The lack of access to clean drinking water impacts billions worldwide. With an estimated 46% of the global population affected, underdeveloped communities don’t have the means to utilize efficient technology for water purification. As the percentage of those affected grows,…
Interdisciplinary Graduate Student Training and Scholarship in Water and Energy Continue to Thrive Despite COVID-19
Entering its final year of National Science Foundation funding, the EMPOWER (Education Model Program on Water-Energy Research) program at Syracuse University has delivered powerful lessons on interdisciplinary approaches to graduate education.
Originally led by Principal Investigator Laura Lautz and more recently by Professor Charles Driscoll, EMPOWER is a comprehensive graduate research training program that equips students with the content knowledge and professional skills necessary to pursue academic and non-academic careers at the water-energy nexus. Defined as the interrelationship between human needs for water and energy, the “water-energy nexus” is a priority for researchers nationally and globally, according to Driscoll, University Professor of Environmental Systems and Distinguished Professor in the College of Engineering and Computer Science.
Today, EMPOWER brings together graduate students from the College of Arts and Sciences, Maxwell School of Citizenship and Public Affairs, and the College of Engineering and Computer Science to participate in shared professional development, education and research activities related to the water-energy nexus. “EMPOWER combines broad training across management, policy, communication and law with in-depth training in a self-designed focus area that is most applicable to the trainee’s career objectives,” says Driscoll.
Driscoll says despite the pandemic, EMPOWER has had a successful year thanks to the efforts of the University’s talented and energetic students, faculty and staff. Highlights include a suite of professional development activities, award winning research and the largest and most diverse cohort of Ph.D. students in EMPOWER’s history, enrolled in Fall 2019.
For example, trainee Lachlan Wright and faculty leadership member Christopher Scholz, professor of earth and environmental sciences in the College of Arts and Sciences, published a paper in the journal Tectonics and presented their work at the American Geophysical Union Fall Meeting in San Francisco. In addition, trainee Julianne Sweeney also won two prestigious awards from the American Geophysical Union. In the last year, 10 graduate trainees completed their Ph.D. or master’s degrees and have found employment. Graduates are now working in private industry, for government agencies, as environmental consultants or in higher education.
“With the strength of our professional schools coupled with the College of Arts and Sciences, I believe EMPOWER could be an innovative model for future graduate interdisciplinary training in the sciences, engineering and computer science, social sciences and information science at Syracuse University,” says Driscoll.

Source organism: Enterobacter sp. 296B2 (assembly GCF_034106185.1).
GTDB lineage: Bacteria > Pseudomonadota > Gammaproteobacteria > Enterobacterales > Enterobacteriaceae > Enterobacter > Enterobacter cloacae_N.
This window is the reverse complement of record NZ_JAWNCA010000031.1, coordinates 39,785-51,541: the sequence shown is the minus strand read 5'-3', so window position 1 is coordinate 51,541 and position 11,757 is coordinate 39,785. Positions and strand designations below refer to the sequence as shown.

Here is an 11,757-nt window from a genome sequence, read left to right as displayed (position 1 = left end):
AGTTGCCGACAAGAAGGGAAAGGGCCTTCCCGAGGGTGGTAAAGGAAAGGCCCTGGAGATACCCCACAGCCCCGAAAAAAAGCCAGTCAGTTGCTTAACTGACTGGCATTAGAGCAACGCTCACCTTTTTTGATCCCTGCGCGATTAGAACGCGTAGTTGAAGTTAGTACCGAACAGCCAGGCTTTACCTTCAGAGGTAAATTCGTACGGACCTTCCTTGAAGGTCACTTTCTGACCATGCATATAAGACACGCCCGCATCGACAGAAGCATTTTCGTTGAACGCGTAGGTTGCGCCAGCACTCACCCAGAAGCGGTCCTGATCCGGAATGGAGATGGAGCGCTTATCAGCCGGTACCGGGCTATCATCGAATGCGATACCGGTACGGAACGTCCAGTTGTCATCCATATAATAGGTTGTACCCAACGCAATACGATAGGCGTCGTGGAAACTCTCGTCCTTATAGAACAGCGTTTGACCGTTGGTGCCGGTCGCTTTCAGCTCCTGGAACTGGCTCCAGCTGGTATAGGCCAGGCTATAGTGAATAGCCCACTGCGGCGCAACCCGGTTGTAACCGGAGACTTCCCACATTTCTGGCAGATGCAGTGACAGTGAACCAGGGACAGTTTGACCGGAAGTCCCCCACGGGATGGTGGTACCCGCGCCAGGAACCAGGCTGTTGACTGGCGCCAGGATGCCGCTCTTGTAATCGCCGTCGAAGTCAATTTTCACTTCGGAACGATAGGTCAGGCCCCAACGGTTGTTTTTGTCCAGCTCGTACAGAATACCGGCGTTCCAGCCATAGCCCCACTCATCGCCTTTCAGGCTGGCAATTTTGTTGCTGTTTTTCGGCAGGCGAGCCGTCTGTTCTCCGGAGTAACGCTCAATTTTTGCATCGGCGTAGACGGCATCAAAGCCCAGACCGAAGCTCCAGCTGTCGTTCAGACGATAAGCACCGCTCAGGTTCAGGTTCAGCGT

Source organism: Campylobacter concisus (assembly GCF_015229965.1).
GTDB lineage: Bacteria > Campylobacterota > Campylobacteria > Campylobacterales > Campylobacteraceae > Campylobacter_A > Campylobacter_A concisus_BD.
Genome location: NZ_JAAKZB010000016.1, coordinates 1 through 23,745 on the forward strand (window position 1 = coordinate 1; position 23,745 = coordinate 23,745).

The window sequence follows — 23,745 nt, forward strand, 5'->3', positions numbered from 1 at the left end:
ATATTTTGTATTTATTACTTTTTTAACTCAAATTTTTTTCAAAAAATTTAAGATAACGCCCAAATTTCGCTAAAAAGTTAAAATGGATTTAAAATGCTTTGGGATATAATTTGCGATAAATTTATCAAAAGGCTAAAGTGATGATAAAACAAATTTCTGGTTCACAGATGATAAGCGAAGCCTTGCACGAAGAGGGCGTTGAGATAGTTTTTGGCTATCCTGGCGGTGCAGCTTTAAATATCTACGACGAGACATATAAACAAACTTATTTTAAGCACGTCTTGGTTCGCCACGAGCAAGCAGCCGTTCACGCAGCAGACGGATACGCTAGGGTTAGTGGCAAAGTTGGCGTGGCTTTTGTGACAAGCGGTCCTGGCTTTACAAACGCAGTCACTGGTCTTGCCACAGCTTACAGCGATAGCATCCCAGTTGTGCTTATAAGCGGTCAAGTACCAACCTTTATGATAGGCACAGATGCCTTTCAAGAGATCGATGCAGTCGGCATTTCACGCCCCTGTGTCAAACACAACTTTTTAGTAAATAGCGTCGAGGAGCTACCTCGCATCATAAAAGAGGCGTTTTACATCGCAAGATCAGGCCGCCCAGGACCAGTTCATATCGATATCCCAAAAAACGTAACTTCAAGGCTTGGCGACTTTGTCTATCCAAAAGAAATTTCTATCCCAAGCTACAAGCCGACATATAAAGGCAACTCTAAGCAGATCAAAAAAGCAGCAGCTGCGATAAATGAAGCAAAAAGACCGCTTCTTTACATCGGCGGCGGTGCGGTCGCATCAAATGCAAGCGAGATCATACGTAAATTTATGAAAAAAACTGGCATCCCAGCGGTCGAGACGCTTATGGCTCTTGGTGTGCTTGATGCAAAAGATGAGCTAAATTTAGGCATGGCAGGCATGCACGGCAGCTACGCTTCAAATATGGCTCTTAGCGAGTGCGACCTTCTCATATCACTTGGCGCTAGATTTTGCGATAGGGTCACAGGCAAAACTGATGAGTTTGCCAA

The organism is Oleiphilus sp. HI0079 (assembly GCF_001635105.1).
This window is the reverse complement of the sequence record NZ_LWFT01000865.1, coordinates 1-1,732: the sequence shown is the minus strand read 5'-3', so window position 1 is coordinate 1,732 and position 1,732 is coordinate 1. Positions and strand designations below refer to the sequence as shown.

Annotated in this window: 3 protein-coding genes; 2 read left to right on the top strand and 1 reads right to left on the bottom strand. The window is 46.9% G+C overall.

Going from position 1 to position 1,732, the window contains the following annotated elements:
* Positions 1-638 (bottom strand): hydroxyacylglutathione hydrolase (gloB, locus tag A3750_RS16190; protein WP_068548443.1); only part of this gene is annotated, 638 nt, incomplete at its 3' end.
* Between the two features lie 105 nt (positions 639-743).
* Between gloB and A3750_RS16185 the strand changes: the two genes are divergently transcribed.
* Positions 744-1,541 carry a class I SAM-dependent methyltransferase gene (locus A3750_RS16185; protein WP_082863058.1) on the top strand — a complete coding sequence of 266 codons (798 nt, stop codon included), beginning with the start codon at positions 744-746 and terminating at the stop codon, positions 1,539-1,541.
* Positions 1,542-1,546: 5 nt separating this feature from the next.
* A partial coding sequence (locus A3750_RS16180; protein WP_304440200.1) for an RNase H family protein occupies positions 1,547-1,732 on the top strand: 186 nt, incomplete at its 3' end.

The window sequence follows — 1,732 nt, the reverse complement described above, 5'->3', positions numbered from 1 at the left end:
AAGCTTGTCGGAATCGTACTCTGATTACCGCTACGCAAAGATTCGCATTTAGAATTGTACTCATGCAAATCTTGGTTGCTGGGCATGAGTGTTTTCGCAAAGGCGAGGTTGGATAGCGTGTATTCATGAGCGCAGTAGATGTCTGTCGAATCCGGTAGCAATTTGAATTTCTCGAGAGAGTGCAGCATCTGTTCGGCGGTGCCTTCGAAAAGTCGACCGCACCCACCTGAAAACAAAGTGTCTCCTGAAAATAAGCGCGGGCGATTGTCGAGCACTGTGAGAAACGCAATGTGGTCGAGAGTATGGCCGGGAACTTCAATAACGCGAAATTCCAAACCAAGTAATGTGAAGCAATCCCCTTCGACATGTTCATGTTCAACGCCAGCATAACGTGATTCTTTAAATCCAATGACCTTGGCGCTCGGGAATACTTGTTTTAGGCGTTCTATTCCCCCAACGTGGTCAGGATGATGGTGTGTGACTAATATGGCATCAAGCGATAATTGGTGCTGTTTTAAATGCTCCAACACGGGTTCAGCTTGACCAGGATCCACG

Trainees in the program have several specialized courses and resources available. All students complete a one-credit seminar each semester featuring current issues at the water-energy nexus. In addition, research training, professional development and presentations by visiting lecturers help trainees understand specific ways that classroom learning can be applied in the field of their endeavor. Students are supported through coursework that provides focused training in professional skills. This coursework is tailored to students’ self-identified career trajectory. To help bridge any gaps in communications skills, trainees enroll in a three-credit course designed to improve skills in public communication of science. Every graduate student in EMPOWER also receives a “career pathway experience” that is designed to develop research activities that integrate professional development to support their career goals.
Other specialized support includes domestic and international field experiences where trainees learn to make field measurements that would support their research or career work with faculty under challenging conditions as a unifying capstone experience. Field experience is especially useful preparation for careers requiring intensive collaboration. EMPOWER’s faculty developed an integrated field course that is implemented either in the northeastern U.S. and Rwanda that weaves together EMPOWER’s research and training themes. To supplement their training, Syracuse University also offers trainees opportunities to apply for grants to support specific lines of emerging research or professional development activities that would not occur through traditional research grants or assistantships.
Future activities planned for EMPOWER include cultivating students’ professional development by offering mock review and paper reviews, resume development in collaboration with staff at the Graduate School, interview support and data visualization workshops. Tentatively, depending on public health conditions related to COVID-19, the program is planning to offer an international field course covering concepts at the water-energy nexus through hands-on exercises, student mini projects and demonstrations. This work would take place at various field sites on and near Lake Kivu in Rwanda.
“Our goal is to produce graduates with not only in-depth content knowledge, but also strong oral and written communication skills, a multidisciplinary perspective, entrepreneurial and project management skills, a sense of professionalism, and an understanding of how knowledge in one area can be applied across broad context,” says Driscoll.